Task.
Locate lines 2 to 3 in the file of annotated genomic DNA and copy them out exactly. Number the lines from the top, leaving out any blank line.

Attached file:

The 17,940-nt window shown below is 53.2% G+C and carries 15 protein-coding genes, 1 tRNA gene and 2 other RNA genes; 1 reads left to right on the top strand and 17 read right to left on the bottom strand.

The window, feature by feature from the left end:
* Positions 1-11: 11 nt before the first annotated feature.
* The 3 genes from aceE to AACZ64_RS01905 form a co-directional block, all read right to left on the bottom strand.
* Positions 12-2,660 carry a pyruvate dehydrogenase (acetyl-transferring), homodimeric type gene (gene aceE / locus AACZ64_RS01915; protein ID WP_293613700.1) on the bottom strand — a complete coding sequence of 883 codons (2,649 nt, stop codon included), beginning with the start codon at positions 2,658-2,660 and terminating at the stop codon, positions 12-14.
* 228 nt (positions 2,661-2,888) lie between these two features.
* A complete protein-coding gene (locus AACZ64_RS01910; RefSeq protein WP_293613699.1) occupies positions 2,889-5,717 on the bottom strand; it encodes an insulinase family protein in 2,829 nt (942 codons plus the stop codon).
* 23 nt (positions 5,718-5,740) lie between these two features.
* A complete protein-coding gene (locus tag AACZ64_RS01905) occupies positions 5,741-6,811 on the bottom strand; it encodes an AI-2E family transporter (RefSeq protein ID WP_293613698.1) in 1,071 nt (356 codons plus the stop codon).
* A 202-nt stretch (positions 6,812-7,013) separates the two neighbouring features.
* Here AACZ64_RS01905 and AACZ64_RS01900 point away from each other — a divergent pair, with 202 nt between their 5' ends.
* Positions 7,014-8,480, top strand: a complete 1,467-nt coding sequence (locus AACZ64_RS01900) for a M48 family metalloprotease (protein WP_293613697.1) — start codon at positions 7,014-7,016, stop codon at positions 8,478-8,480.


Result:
The window, feature by feature from the left end:
* Positions 1-11: 11 nt before the first annotated feature.